I was interested to read that James Hambro have suggested to clients that they may want to consider reviewing assets standing at a gain to see whether they wish to dispose of them now in the expectancy that Capital Gains Tax (CGT) rates will increase after the next budget.
CGT is sometimes regarded as a tax on the wealthy, and therefore could be seen as a good target for increased taxation politically. In fact, as identified by St. James Place (https://www.sjp.co.uk/wealth-management/tax-year-end-2018/capital-gains-tax), HM Revenue and Customs raises more money from CGT than it does from Inheritance Tax.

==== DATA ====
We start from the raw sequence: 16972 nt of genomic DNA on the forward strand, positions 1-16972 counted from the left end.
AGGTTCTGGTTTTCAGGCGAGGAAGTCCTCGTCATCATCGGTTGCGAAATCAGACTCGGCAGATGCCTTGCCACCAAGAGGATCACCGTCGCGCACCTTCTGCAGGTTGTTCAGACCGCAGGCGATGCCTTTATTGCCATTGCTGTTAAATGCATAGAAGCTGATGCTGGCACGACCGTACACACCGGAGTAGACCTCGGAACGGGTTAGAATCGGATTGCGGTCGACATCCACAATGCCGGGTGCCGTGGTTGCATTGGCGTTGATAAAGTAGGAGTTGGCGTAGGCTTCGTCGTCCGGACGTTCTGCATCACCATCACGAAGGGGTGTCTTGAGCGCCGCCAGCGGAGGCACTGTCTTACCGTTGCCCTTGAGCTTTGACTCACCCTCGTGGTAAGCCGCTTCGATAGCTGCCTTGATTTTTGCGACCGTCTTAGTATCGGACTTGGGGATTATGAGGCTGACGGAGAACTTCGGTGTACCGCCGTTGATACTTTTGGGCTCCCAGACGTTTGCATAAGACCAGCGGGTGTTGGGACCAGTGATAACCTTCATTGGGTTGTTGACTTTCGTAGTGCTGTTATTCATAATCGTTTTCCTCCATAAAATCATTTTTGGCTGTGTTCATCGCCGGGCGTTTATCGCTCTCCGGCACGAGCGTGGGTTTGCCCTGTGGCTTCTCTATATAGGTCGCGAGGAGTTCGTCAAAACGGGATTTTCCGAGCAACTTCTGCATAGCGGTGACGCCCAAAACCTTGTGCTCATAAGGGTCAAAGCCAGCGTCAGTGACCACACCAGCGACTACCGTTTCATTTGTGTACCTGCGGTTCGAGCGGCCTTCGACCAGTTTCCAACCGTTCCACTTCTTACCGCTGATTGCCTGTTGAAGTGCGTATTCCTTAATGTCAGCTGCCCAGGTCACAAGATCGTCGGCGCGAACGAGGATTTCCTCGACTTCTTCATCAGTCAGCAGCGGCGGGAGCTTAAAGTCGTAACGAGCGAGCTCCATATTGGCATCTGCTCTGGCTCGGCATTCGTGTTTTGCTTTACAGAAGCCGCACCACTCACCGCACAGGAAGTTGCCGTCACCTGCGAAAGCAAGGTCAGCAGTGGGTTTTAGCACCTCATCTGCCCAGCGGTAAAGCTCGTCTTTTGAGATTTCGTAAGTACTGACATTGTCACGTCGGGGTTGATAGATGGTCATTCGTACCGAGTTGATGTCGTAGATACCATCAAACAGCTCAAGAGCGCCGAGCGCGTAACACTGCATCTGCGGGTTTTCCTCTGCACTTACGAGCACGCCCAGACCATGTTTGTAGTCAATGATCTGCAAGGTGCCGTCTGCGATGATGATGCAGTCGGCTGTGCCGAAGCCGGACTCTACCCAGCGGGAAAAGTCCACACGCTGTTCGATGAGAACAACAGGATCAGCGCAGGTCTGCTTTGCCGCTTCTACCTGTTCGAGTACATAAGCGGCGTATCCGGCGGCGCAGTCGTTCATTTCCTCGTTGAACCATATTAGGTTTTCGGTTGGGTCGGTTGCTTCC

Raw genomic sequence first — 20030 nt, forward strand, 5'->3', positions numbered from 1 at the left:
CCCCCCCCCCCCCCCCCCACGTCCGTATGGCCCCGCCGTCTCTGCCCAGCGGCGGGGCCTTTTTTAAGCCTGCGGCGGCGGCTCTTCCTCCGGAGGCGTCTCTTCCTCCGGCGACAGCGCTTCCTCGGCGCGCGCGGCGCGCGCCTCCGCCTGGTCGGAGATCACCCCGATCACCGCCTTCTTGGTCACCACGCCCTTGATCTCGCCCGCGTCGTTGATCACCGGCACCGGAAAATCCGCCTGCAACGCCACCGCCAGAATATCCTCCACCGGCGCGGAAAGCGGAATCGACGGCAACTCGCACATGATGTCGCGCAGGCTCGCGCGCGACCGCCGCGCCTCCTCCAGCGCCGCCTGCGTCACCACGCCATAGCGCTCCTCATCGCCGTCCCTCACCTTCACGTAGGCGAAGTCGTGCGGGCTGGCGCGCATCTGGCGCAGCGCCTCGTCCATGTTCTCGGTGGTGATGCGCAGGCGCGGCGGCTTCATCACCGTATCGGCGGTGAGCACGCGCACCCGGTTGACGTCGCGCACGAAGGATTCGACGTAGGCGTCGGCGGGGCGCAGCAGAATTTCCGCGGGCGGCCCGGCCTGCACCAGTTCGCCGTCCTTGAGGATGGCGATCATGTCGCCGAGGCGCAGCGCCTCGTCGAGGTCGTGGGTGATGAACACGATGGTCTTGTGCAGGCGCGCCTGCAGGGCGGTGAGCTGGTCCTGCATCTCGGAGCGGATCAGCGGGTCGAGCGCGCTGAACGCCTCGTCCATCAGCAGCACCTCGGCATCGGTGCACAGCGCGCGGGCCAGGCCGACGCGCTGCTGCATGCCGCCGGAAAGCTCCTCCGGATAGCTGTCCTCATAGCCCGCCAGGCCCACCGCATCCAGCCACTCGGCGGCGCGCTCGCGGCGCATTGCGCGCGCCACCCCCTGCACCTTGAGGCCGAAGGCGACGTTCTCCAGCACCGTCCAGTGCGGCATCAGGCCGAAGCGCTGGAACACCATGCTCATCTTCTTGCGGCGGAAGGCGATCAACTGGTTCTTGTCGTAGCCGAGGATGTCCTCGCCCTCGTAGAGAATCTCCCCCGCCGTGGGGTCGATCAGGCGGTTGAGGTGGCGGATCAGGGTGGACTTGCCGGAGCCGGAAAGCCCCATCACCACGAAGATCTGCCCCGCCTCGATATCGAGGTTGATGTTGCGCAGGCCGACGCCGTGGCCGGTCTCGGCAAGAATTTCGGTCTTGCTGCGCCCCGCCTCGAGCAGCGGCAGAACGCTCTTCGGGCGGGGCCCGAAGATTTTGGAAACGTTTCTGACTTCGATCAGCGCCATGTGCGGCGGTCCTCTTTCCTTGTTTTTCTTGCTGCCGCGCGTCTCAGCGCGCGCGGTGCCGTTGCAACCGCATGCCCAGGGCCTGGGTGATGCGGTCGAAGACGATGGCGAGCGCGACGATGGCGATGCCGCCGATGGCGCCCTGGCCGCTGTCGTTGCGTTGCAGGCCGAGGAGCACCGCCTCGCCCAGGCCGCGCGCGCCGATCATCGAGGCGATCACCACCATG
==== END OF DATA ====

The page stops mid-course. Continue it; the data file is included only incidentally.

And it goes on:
If you sell any investments that were not held in a pension fund or an ISA, you could be liable for CGT on the profits you earned. The same goes for sales of buy-to-let property or, indeed, any property which is not your main residence. CGT therefore affects many more people than some may think and any political maneuvering to increase rates could be felt widely.
James Hambro, a wealth adviser, has been writing to customers with long-standing investments “pregnant with gains” following years of growth and urging them to weigh up the possibility of taking a tax hit now while rates are low or risk paying higher rates later.